CRISPR-Cas9 is a customizable tool that lets scientists cut and insert small pieces of DNA at precise areas along a DNA strand. The tool is composed of two basic parts: the Cas9 protein, which acts like the wrench, and the specific RNA guides, CRISPRs, which act as the set of different socket heads. These guides direct the Cas9 protein to the correct gene, or area on the DNA strand, that controls a particular trait. This lets scientists study our genes in a specific, targeted way and in real-time.
Genomic editing is already widely studied in a variety of organisms. For example, CRISPR/Cas9 has greatly shortened the time it takes to produce knockout mouse models of disease, enabling researchers to study more easily the underlying genetic causes of those diseases. This technology is also being used to develop the next generation of antimicrobials, which can specifically target harmful strains of bacteria and viruses. In the first clinical application of genomic editing, a related genome editing technique (using a zinc finger nuclease) was used to create HIV-1 resistance in human immune cells, bringing HIV viral load down to undetectable levels in at least one individual. All of these examples of research using genomic editing technologies can and are being funded by NIH.

However, NIH will not fund any use of gene-editing technologies in human embryos. The concept of altering the human germline in embryos for clinical purposes has been debated over many years from many different perspectives, and has been viewed almost universally as a line that should not be crossed. Advances in technology have given us an elegant new way of carrying out genome editing, but the strong arguments against engaging in this activity remain. These include the serious and unquantifiable safety issues, ethical issues presented by altering the germline in a way that affects the next generation without their consent, and a current lack of compelling medical applications justifying the use of CRISPR/Cas9 in embryos.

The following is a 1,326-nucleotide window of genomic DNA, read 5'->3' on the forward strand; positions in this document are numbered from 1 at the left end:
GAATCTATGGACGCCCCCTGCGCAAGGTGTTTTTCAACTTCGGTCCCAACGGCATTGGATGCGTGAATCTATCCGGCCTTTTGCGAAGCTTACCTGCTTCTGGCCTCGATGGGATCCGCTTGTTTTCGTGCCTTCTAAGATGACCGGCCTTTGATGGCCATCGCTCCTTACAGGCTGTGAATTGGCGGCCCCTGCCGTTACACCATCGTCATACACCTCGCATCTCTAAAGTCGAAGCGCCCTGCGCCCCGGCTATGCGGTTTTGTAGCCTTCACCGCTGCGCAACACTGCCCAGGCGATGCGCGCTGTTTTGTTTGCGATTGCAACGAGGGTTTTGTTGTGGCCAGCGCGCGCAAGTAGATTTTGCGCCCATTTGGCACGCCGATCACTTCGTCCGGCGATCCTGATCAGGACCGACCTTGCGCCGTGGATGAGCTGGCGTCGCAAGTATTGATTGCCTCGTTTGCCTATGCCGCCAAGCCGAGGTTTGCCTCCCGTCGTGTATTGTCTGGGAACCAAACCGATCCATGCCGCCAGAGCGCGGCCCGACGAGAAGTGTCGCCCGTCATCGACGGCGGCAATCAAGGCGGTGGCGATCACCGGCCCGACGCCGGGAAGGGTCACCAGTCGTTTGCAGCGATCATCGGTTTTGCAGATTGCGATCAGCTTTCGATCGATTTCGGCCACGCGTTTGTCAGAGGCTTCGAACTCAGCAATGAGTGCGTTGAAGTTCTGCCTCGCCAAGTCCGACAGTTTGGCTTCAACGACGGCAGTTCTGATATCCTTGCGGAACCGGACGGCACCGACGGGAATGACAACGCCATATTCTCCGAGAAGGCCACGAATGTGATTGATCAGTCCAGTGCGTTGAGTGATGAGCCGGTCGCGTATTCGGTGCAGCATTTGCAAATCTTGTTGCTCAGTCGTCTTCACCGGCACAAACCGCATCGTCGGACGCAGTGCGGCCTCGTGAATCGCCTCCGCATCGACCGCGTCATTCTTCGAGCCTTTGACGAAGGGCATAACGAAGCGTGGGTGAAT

Practically, there are multiple existing legislative and regulatory prohibitions against this kind of work. The Dickey-Wicker amendment prohibits the use of appropriated funds for the creation of human embryos for research purposes or for research in which human embryos are destroyed (H.R. 2880, Sec. 128). Furthermore, the NIH Guidelines state that the Recombinant DNA Advisory Committee, will not at present entertain proposals for germ line alteration”. It is also important to note the role of the U.S. Food and Drug Administration (FDA) in this arena, which applies not only to federally funded research, but to any research in the U.S. The Public Health Service Act and the Federal Food, Drug, and Cosmetic Act give the FDA the authority to regulate cell and gene therapy products as biological products and/or drugs, which would include oversight of human germline modification. During development, biological products may be used in humans only if an investigational new drug application is in effect (21 CFR Part 312).

NIH will continue to support a wide range of innovations in biomedical research, but will do so in a fashion that reflects well-established scientific and ethical principles.

Francis S. Collins, M.D., Ph.D.
Director, National Institutes of Health